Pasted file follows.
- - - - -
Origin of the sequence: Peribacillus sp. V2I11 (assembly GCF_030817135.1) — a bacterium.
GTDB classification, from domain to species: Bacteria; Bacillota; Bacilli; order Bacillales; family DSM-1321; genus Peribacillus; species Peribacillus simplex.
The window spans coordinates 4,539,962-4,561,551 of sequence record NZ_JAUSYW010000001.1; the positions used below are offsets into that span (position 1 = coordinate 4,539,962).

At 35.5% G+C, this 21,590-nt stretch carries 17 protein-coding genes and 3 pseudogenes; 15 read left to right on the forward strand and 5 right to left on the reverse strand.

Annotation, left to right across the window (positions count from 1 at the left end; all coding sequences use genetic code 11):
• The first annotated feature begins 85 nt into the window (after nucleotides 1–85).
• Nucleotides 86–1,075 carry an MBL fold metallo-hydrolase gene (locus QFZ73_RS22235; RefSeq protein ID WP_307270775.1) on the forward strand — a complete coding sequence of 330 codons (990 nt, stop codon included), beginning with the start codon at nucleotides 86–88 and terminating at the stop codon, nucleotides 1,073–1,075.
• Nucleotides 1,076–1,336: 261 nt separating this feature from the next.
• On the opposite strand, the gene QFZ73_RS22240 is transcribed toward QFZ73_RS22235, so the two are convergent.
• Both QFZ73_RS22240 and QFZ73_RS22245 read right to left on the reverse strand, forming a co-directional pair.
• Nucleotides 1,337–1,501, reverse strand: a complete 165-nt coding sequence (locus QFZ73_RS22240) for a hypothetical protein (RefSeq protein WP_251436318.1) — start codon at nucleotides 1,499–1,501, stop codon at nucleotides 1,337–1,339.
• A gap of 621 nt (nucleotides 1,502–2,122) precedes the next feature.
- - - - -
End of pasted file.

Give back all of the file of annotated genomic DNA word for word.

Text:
Origin of the sequence: Peribacillus sp. V2I11 (assembly GCF_030817135.1) — a bacterium.
GTDB classification, from domain to species: Bacteria; Bacillota; Bacilli; order Bacillales; family DSM-1321; genus Peribacillus; species Peribacillus simplex.
The window spans coordinates 4,539,962-4,561,551 of sequence record NZ_JAUSYW010000001.1; the positions used below are offsets into that span (position 1 = coordinate 4,539,962).

At 35.5% G+C, this 21,590-nt stretch carries 17 protein-coding genes and 3 pseudogenes; 15 read left to right on the forward strand and 5 right to left on the reverse strand.

Annotation, left to right across the window (positions count from 1 at the left end; all coding sequences use genetic code 11):
• The first annotated feature begins 85 nt into the window (after nucleotides 1–85).
• Nucleotides 86–1,075 carry an MBL fold metallo-hydrolase gene (locus QFZ73_RS22235; RefSeq protein ID WP_307270775.1) on the forward strand — a complete coding sequence of 330 codons (990 nt, stop codon included), beginning with the start codon at nucleotides 86–88 and terminating at the stop codon, nucleotides 1,073–1,075.
• Nucleotides 1,076–1,336: 261 nt separating this feature from the next.
• On the opposite strand, the gene QFZ73_RS22240 is transcribed toward QFZ73_RS22235, so the two are convergent.
• Both QFZ73_RS22240 and QFZ73_RS22245 read right to left on the reverse strand, forming a co-directional pair.
• Nucleotides 1,337–1,501, reverse strand: a complete 165-nt coding sequence (locus QFZ73_RS22240) for a hypothetical protein (RefSeq protein WP_251436318.1) — start codon at nucleotides 1,499–1,501, stop codon at nucleotides 1,337–1,339.
• A gap of 621 nt (nucleotides 1,502–2,122) precedes the next feature.